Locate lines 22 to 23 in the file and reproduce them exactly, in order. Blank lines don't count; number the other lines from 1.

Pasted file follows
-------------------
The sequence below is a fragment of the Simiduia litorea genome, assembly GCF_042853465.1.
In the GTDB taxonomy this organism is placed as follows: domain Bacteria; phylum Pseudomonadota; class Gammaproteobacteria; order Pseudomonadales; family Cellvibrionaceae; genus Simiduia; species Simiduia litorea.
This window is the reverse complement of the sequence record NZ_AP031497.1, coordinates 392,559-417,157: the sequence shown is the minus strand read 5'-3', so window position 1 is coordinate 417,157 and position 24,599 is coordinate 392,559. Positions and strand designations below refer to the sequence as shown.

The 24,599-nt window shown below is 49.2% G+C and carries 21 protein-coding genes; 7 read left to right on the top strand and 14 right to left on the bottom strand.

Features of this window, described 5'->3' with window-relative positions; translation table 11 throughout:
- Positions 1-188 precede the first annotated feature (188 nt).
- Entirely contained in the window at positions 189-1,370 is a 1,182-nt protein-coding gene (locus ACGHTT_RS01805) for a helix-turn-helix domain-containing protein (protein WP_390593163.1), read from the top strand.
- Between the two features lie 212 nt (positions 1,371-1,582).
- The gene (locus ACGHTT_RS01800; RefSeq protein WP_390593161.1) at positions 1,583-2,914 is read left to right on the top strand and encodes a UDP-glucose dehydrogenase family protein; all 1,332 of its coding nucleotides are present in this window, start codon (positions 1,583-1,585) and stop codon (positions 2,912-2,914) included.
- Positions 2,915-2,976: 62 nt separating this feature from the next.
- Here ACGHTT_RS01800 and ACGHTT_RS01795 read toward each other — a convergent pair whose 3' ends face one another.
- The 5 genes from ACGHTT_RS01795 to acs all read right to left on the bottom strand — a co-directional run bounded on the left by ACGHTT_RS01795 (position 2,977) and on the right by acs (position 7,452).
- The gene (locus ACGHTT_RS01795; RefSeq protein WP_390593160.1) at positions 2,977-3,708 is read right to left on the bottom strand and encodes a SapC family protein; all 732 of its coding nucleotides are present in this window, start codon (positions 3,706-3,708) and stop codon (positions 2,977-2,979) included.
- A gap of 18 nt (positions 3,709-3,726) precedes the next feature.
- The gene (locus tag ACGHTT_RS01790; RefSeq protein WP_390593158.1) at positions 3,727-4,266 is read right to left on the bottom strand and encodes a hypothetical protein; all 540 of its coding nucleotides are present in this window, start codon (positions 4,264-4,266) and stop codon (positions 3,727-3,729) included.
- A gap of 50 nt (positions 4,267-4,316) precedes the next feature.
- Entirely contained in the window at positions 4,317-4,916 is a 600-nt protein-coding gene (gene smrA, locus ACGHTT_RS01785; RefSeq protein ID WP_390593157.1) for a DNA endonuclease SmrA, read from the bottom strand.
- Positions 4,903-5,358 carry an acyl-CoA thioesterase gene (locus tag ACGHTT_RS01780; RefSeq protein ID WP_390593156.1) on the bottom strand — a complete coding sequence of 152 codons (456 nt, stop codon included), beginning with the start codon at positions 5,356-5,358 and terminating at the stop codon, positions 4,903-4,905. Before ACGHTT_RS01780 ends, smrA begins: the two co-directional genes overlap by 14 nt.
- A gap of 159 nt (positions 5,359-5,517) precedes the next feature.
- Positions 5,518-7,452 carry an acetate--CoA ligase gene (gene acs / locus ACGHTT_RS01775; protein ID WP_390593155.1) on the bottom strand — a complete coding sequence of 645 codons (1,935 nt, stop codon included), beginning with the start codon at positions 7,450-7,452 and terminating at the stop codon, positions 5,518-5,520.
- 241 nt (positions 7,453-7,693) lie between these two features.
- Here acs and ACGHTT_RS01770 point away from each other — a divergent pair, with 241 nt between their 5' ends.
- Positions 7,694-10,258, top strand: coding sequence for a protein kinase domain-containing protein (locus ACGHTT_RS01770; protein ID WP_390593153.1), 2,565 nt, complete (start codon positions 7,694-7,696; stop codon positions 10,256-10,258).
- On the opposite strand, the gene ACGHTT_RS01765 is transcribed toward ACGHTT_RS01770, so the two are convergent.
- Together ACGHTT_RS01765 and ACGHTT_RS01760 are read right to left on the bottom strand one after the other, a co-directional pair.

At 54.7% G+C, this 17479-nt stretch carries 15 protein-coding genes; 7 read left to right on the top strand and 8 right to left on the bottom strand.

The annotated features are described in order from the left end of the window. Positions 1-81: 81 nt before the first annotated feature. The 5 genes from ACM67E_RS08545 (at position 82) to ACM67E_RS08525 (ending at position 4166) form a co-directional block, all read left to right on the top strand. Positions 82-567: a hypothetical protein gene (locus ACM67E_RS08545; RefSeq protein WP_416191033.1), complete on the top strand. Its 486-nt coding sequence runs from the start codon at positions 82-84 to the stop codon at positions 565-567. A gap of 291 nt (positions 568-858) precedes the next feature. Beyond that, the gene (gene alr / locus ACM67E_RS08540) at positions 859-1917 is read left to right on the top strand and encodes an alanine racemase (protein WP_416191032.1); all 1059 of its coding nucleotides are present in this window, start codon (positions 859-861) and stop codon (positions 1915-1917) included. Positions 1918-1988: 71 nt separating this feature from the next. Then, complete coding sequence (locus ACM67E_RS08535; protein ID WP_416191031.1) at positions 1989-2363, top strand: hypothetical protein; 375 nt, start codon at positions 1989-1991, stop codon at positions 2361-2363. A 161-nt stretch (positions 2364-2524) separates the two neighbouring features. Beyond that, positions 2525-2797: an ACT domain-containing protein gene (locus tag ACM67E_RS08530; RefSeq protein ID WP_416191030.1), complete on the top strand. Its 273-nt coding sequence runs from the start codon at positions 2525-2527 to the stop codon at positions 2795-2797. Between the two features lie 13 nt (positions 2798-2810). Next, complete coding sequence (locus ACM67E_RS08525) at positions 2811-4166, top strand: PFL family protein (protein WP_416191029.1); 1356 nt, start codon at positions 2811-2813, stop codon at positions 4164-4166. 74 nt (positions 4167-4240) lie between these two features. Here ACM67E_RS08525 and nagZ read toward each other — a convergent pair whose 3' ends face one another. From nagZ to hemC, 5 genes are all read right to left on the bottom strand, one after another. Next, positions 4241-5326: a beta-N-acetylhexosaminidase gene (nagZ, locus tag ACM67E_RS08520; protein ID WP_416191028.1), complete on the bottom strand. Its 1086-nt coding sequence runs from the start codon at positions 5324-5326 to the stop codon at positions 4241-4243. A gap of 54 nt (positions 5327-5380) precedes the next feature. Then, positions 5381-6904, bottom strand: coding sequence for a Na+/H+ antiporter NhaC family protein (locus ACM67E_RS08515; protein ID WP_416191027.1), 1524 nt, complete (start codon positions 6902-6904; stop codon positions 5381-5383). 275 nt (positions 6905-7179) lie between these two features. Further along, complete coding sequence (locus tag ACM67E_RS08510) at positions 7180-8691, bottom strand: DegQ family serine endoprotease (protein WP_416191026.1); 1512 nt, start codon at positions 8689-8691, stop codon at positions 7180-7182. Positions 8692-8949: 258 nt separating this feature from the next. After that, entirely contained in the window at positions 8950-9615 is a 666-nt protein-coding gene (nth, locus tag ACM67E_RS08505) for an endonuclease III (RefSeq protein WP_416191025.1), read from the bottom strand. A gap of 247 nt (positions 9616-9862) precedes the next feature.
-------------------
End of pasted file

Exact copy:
- Here acs and ACGHTT_RS01770 point away from each other — a divergent pair, with 241 nt between their 5' ends.
- Positions 7,694-10,258, top strand: coding sequence for a protein kinase domain-containing protein (locus ACGHTT_RS01770; protein ID WP_390593153.1), 2,565 nt, complete (start codon positions 7,694-7,696; stop codon positions 10,256-10,258).